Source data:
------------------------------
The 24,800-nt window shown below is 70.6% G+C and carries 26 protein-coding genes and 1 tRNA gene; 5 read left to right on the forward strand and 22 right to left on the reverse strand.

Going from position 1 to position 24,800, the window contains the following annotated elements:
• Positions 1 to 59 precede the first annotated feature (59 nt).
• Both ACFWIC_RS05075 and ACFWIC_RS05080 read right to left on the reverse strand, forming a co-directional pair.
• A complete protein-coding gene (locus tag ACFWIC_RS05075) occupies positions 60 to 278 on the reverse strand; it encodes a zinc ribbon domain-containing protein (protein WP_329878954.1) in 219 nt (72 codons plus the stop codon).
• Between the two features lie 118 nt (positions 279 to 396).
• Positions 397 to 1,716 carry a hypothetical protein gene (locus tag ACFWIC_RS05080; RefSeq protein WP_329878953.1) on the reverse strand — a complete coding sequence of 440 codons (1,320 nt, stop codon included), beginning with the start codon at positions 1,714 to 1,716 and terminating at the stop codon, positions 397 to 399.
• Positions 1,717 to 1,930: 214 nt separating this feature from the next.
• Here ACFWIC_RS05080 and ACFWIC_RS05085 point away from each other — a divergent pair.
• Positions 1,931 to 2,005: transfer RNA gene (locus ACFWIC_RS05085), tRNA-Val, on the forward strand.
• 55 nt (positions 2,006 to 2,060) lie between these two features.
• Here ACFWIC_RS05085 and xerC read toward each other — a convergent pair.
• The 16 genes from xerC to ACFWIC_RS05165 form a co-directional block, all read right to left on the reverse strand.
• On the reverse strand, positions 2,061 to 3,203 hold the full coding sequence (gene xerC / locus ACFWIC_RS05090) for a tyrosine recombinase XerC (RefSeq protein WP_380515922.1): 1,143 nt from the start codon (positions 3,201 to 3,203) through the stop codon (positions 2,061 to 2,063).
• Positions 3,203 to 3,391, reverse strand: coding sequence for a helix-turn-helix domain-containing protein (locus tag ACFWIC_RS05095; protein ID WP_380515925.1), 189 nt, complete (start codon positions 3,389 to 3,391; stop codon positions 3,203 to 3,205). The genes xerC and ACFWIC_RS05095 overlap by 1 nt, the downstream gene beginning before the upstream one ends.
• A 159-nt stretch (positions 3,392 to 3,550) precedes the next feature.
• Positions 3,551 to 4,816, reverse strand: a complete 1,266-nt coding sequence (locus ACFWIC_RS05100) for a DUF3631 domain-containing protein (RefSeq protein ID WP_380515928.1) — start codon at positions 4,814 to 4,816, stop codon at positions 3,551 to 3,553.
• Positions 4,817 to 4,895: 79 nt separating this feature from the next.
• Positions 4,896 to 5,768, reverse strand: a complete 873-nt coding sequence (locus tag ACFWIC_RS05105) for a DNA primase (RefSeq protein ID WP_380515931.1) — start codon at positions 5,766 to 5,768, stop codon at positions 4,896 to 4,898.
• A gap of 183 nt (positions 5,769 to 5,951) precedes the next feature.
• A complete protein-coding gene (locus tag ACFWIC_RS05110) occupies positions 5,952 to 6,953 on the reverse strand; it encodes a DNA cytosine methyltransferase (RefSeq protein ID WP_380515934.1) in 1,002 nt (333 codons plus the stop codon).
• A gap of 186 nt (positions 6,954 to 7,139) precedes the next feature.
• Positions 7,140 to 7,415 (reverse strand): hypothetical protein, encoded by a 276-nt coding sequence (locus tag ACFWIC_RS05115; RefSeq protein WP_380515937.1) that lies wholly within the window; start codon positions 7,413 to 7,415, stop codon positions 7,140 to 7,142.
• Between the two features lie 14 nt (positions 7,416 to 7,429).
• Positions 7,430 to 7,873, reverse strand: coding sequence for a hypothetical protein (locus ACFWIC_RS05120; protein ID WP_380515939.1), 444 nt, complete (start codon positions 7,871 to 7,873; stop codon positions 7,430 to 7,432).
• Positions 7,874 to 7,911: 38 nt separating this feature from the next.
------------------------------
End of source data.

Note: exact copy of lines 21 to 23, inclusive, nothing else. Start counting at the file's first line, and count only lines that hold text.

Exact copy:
• A complete protein-coding gene (locus tag ACFWIC_RS05110) occupies positions 5,952 to 6,953 on the reverse strand; it encodes a DNA cytosine methyltransferase (RefSeq protein ID WP_380515934.1) in 1,002 nt (333 codons plus the stop codon).
• A gap of 186 nt (positions 6,954 to 7,139) precedes the next feature.
• Positions 7,140 to 7,415 (reverse strand): hypothetical protein, encoded by a 276-nt coding sequence (locus tag ACFWIC_RS05115; RefSeq protein WP_380515937.1) that lies wholly within the window; start codon positions 7,413 to 7,415, stop codon positions 7,140 to 7,142.